migraine awareness group
migraines.orgnational migraine associationmigraineur
about magnum
migraine news
migraine myths
migraine disability
migraine treatment
migraine help
migraine faqs

treatment & management

Drug Profiles:
Narcotic Injections


When are narcotic injections used?
Narcotic injections are used primarily in emergency rooms and medical offices. There are two main scenarios in which they are generally administered:
  1. When Migraine attack is not relieved by a Migraineur's usual medications and the pain and other symptoms are severe. In addition to the level of pain, prolonged nausea and vomiting should be considered an indication for seeking emergency care because of possible dehydration.
  2. When a Migraine lasts beyond 72 hours with less than four pain-free hours while awake. Under the diagnostic criteria of the International Headache Society, such a Migraine is termed Status Migrainous, and emergency care is recommended. Status Migrainous puts Migraineurs at increased risk of stroke and should not be ignored.

Which medications are used?
Although there are several narcotic pain relievers that can be used, the two most commonly used are Demerol (Meperidine HCl) and Toradol (Ketorlac). They are usually administered with Phenergan (promethazine), Compazine (prochlorperazine), or Vistaril (hydroxyzine); both to reduce nausea and because these meds potentiate the narcotics -- help them work better and more quickly.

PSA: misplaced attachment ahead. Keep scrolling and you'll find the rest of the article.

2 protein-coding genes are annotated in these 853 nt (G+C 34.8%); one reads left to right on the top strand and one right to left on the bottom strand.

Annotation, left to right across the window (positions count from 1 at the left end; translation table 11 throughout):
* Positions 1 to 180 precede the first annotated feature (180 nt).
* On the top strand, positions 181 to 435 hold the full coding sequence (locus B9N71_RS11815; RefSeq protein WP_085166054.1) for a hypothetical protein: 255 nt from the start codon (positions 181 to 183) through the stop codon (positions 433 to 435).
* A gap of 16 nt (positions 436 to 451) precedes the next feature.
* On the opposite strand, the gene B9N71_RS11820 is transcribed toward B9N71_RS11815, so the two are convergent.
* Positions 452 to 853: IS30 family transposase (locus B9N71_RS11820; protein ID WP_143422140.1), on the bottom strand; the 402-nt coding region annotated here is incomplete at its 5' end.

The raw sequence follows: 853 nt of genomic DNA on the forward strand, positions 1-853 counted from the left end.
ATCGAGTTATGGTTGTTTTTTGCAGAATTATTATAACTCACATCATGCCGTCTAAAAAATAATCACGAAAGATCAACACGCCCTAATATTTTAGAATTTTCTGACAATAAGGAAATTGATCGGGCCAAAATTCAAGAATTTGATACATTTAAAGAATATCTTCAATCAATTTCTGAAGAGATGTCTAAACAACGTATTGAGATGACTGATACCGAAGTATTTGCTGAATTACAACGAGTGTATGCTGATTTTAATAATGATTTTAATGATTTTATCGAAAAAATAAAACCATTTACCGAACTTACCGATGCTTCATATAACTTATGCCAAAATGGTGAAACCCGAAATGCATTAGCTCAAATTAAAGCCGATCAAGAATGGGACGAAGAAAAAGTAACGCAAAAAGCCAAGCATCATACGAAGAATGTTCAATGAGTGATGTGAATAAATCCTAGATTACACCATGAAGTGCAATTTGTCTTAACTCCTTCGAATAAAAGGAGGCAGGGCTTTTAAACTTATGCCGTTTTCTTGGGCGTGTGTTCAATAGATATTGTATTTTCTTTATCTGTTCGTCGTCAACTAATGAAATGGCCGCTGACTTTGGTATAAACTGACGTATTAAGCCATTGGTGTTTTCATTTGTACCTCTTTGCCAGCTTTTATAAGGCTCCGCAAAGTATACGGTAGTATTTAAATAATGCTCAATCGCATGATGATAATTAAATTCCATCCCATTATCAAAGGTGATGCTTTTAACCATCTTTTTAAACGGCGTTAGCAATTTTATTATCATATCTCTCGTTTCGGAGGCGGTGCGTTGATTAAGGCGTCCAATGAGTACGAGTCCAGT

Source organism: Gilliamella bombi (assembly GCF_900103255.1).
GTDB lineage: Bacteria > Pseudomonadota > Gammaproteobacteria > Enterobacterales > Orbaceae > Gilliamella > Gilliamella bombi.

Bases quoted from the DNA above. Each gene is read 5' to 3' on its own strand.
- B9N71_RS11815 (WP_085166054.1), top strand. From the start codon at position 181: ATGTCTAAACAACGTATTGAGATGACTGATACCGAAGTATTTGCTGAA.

How are narcotic injections administered?
The injections may be administered intramuscularly or intravenously. If a saline IV has been started because of dehydration, the meds will usually be injected into the IV line. If there is not an IV line, it is more common for the meds to be injected intramuscularly into the hip, but sometimes meds will be injected intravenously to act more quickly.

When these medications are administered, the patient will be kept in the emergency room or doctor's office for a short period of time to be sure they have been effective and to observe for adverse reactions. Do not drive yourself to the hospital of doctor's office for narcotic injections. You should not drive after they are administered.

More information-
For more information on these medications, please follow these links:


Information offered at this Web site by either a lay person or a health professional should not be interpreted as giving a diagnosis or a treatment recommendation. These can only be provided by a physician who has had an opportunity to interact with a patient in person and at length, with access to the patient's previous records and appropriate follow-up.